The Dogs of Rincon

Sand, Surf, and Man’s Best Friend

No trip to our fabled Queen of the Coast is possible without running into one or two furry and frothing locals patrolling the point. And no, I’m not talking about the more feral-looking wave riders who frequent Rincon. I am talking about Man’s Best Friend, those four-legged, tail-wagging stoke monsters that, for many surfers, are as big a part of their session as the wetsuit they wear or the board on which they paddle out. And while there are many pooches who can lay claim to the sand, cobblestones, and sticks of Rincon as their “home away from home,” the following five hounds are sure to be recognized if you surf the Queen with any regularity.



This spunky little fox-like dog all too frequently escapes from his leash and terrorizes the beach scene with ill-placed peeing and snarling standoffs against dogs four times his size. A 7-year-old Shiba Inu that came to Carpinteria by way of a breeder in South Dakota (that’s right; he is a mail-order dog), Tosh has been known to log long, long hours on the point even after his owner is done riding the wild surf. His human is a guy named Sky, and to hear him tell it, despite his cute and cuddly appearance, having Tosh as your primary surf partner is no easy task. “He is sneaky,” says Sky. “He will wait until I turn my back and start loading the boards in my truck and then split [back to the beach] as fast as he can. More than once it has taken me hours to get him back.”



A 3-year-old rescue dog from the deep, dark depths of Los Angeles, Dyl’n is typically found hanging in the shade of one of the many driftwood beach huts that line the Cove. Her human is a style-conscious goofy-foot longboarder named Leo; she is an old-souled sort of pooch who prefers to keep to herself and chill under the radar. Her shyness is soon forgotten, however, after she sees someone she knows get a good one through the inside. “That is when she gets all happy and energized,” explains Leo. “She will run down to the waters and meet them as they come in. It’s cool, but then I get mad because it means I have to clean her when we get home.”


Levi (a k a The Bandit)

Well on his way to his 14th birthday, Levi is perhaps the heaviest local Rincon has these days. The runt of a nine-cattle-dog litter born in Buellton, Levi generally posts up in the Cove and guards his humans’ stuff while they surf — a noble duty no matter what, but especially important when your owner is a professional surf photographer with heaps of expensive gear. Like most old salts, Levi has seen it all over the years and is rarely impressed enough by any other dog to even acknowledge their existence. Food, however, is something he never ignores. If you have snacks or a lunch with you down Rincon way, you better keep an eye out for the old bandit, as Levi has poached more than a few unattended lunch boxes over the years while his mom and dad harvest the rollers. “He loves to eat, and he will eat anything and everything,” says his owner Valerie. “I’ve never seen him actually steal a lunch, but I’ve sure heard all about it. You have to be careful with him.”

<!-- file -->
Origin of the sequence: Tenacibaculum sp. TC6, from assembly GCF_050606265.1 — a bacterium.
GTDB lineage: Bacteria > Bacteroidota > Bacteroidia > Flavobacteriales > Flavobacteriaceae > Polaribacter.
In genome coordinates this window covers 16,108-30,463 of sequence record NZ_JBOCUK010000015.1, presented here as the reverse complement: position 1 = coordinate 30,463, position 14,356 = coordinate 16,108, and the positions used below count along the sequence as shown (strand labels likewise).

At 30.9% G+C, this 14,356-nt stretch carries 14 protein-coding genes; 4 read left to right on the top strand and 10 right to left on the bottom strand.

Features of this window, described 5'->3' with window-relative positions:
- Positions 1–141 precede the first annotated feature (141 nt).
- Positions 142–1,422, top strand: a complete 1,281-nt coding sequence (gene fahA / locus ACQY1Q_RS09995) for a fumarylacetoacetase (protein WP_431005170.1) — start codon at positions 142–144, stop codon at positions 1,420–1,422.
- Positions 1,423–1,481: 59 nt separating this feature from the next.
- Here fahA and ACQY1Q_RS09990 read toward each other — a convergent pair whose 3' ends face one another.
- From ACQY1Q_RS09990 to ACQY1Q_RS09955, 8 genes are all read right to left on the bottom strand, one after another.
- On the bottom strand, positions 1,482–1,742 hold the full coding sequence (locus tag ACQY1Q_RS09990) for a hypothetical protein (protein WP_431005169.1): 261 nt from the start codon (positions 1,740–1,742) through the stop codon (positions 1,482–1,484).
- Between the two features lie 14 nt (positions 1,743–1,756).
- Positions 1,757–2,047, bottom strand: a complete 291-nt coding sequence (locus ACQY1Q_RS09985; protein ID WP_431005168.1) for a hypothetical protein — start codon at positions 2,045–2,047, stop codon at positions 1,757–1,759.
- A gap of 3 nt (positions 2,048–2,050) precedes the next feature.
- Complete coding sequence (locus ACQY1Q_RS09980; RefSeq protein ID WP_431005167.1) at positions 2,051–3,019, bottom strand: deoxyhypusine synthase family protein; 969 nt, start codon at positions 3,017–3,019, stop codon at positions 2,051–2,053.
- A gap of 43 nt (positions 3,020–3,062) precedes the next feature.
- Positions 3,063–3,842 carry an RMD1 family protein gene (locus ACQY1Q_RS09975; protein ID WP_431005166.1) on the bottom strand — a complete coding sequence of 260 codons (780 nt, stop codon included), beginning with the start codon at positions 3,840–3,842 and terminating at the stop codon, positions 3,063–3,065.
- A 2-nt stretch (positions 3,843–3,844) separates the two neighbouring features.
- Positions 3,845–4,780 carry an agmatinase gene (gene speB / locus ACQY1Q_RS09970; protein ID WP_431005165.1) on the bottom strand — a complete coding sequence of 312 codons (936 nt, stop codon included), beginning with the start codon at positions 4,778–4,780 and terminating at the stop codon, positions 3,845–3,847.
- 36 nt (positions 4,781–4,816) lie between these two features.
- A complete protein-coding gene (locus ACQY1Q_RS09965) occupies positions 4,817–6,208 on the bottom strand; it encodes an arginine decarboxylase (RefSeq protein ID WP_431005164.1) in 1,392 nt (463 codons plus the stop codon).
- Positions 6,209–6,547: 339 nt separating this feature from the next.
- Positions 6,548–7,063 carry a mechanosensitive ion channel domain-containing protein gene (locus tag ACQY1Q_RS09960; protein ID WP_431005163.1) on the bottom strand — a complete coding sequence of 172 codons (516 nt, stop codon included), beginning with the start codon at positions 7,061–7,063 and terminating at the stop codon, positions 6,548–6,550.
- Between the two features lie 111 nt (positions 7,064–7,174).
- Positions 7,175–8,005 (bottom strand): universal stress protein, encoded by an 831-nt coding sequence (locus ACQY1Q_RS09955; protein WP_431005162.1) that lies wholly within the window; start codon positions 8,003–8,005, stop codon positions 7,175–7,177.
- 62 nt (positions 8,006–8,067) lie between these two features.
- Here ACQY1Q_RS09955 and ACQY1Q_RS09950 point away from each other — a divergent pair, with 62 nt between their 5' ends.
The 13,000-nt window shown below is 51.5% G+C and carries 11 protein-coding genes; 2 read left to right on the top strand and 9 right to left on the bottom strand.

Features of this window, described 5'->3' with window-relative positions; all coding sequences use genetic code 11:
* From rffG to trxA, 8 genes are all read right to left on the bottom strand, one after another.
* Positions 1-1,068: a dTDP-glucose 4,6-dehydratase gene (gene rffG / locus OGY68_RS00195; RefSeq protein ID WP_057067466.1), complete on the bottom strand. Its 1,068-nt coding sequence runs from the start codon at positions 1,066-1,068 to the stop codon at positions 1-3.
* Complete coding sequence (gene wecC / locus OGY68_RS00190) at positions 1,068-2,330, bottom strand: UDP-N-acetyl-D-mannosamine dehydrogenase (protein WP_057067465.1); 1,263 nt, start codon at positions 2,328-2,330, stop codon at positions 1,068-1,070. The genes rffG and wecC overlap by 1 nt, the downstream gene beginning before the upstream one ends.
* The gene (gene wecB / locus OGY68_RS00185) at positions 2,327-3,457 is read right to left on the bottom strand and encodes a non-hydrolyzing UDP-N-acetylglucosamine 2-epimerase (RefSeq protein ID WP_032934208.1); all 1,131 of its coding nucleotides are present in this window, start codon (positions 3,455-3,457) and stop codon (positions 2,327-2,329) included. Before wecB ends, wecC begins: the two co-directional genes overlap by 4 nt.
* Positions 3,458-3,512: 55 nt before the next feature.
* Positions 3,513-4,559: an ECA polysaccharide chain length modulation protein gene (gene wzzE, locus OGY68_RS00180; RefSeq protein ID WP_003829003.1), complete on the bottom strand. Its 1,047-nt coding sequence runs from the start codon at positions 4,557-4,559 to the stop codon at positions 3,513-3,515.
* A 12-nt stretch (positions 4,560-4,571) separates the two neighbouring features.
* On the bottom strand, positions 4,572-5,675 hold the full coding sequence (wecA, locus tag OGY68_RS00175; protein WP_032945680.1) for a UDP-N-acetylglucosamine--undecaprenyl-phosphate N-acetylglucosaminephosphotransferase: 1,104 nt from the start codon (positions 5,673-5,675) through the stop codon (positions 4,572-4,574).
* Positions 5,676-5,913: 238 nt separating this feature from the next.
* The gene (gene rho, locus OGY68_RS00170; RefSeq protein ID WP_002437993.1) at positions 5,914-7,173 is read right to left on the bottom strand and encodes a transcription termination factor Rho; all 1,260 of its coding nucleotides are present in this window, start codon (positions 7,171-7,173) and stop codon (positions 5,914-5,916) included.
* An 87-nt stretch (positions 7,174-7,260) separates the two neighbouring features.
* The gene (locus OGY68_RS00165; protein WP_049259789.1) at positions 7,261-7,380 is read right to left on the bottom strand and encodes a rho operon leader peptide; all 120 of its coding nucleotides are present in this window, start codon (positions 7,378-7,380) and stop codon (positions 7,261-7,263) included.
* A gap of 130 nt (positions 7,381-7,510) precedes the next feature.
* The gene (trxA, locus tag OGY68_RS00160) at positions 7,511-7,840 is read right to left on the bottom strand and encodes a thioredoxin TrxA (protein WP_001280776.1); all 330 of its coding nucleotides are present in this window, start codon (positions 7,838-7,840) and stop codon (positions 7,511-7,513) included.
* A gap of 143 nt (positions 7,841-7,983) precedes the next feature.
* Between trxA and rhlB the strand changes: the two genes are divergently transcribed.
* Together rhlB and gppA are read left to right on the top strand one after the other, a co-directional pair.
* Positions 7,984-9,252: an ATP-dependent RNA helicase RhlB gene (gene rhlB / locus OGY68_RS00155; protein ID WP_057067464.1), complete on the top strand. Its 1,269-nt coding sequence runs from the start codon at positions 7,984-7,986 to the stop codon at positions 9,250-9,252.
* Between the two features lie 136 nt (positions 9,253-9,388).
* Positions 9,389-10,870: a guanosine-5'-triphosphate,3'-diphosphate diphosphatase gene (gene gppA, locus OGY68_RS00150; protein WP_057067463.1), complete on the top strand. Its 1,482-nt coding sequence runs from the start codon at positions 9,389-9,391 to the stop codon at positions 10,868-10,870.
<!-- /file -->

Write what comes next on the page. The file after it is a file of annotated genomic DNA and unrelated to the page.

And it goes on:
This little guy belongs to shaper Ryan Lovelace. Lovelace makes unique and timeless surfsleds, and Herbie is one heck of a unique and timeless dog. An 8-year-young rescue dog from Fillmore, Herbie, who is a dachshund-Chihuahua mix, was paralyzed once upon a time but has recovered just fine, bringing with him an indescribable sort of Zen wisdom. He is — like all smart surfers — a big fan of offshore winds, his nose finely tuned to sniff and then celebrate even the slightest of offshore flows. (Seriously, Herbie actually sniffs offshore winds and then freaks out with happiness. He ignores onshores and has total disgust for southerly breezes.) “He is my little dude,” says Lovelace. “I’m not sure if he follows me or I follow him, but we are always together … He is the only thing I would ever give up surfing for.”

Danger Dog

Danger Dog

Supposedly, the California Coastal Commission’s enforcement staff has an open case against this beast of an animal for his sand- and stick-destroying antics. He has a brutally efficient two-pawed digging style that trenches deep and fast, leaving long scars in the sand that are big enough to hide a good-sized toddler in. He also has a wicked addiction to sticks, a problem so severe that Danger has been known to bark obnoxiously at strangers, demanding that they throw something for him. (Do not, I repeat, do not play fetch with this dog if you hope to have any peace and quiet while at the beach.) Danger is an 8-year-old German shepherd/Australian shepherd mix from Santa Ynez with an owner who must be some sort of derelict, as the dog seems to be on the beach virtually every day. I swear I once saw him at Rincon and then Hammonds and then El Capitán all in one morning, and there was never a human in sight. His owner, a shifty-looking guy with a very big beard, says of the 100-pound pup, “I love him, but don’t expect me to ever admit he’s mine; he is way too crazy.”


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